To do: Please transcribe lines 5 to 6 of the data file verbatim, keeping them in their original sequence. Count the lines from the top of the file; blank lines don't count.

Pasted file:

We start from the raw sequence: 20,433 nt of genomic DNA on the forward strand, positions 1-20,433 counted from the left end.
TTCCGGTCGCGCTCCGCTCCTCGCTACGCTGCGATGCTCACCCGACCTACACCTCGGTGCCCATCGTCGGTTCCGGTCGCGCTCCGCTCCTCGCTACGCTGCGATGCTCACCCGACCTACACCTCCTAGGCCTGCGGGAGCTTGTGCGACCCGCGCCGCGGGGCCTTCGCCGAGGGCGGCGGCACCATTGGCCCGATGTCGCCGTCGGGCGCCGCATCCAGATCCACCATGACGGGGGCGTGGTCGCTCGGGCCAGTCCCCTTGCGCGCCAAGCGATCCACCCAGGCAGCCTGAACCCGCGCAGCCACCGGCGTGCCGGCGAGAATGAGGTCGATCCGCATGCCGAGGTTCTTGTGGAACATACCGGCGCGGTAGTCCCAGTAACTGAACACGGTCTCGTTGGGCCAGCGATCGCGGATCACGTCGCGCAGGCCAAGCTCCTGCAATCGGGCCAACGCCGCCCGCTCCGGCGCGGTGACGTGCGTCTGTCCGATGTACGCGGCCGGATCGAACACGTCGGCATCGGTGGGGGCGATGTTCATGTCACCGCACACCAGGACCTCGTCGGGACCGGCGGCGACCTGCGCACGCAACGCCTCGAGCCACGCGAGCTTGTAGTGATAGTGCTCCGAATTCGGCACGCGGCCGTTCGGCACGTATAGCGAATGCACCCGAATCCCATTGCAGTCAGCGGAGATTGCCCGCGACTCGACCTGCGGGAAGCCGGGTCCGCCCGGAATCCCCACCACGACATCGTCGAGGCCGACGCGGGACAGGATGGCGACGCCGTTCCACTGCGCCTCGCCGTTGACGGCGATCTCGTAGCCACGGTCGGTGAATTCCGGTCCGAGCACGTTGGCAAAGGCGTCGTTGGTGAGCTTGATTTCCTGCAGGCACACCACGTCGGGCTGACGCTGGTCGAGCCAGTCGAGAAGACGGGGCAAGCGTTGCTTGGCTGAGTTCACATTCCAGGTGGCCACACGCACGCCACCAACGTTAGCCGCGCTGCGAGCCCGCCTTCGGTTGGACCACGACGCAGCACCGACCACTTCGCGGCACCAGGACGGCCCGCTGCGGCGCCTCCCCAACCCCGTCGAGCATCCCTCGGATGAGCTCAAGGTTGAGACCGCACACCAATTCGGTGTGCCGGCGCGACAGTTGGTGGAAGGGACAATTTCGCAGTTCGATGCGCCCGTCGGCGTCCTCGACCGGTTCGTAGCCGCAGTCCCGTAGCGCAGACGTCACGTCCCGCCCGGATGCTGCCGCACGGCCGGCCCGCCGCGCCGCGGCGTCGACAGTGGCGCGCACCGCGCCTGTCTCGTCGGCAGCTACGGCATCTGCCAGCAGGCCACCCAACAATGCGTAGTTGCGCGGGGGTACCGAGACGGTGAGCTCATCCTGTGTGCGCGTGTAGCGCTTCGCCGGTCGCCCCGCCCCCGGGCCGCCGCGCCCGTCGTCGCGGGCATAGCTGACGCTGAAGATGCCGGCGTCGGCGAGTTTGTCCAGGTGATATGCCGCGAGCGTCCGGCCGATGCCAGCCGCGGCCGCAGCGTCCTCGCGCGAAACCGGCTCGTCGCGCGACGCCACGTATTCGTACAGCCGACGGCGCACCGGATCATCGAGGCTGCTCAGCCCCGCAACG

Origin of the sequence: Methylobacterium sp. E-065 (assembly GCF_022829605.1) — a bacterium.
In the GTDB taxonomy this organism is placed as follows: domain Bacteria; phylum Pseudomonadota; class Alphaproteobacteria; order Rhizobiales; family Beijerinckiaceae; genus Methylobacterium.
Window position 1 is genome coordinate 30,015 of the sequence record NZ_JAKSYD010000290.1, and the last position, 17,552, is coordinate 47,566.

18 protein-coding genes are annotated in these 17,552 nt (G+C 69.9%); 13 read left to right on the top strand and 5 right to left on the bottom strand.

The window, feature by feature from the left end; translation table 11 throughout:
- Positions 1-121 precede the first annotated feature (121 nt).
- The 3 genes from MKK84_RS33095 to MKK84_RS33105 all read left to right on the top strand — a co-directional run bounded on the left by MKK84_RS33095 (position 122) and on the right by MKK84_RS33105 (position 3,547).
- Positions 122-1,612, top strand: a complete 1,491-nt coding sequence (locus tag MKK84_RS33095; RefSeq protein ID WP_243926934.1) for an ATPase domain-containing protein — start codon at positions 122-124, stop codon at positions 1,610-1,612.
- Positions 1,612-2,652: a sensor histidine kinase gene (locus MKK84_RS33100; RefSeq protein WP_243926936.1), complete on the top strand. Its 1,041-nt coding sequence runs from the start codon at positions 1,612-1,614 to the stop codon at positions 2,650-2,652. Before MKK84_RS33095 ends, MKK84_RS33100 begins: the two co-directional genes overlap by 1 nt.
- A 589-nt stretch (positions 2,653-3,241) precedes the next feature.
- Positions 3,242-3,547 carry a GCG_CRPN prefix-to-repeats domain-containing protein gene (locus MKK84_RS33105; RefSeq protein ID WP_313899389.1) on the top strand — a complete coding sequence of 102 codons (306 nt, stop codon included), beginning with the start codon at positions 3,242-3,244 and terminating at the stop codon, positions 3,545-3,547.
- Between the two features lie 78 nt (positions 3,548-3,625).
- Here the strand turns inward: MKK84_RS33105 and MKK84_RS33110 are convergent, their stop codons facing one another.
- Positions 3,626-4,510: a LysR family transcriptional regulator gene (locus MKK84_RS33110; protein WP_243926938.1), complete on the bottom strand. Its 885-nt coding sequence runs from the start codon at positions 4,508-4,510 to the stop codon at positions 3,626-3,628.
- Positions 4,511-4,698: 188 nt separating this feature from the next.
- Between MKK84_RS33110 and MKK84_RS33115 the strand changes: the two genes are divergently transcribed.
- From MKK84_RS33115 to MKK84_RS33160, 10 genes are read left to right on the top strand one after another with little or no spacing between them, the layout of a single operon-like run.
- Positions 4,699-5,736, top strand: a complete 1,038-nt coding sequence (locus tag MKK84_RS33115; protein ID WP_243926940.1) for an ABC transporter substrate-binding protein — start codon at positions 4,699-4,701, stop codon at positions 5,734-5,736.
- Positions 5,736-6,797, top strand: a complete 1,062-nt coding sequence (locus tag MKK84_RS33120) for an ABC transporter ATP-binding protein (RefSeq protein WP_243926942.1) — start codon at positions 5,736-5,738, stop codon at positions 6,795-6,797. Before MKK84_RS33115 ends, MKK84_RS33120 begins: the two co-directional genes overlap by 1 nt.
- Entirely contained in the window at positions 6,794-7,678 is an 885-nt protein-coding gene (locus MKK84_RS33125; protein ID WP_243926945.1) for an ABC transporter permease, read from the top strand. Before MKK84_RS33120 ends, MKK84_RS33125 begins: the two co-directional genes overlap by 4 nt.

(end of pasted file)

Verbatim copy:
Window position 1 is genome coordinate 30,015 of the sequence record NZ_JAKSYD010000290.1, and the last position, 17,552, is coordinate 47,566.

18 protein-coding genes are annotated in these 17,552 nt (G+C 69.9%); 13 read left to right on the top strand and 5 right to left on the bottom strand.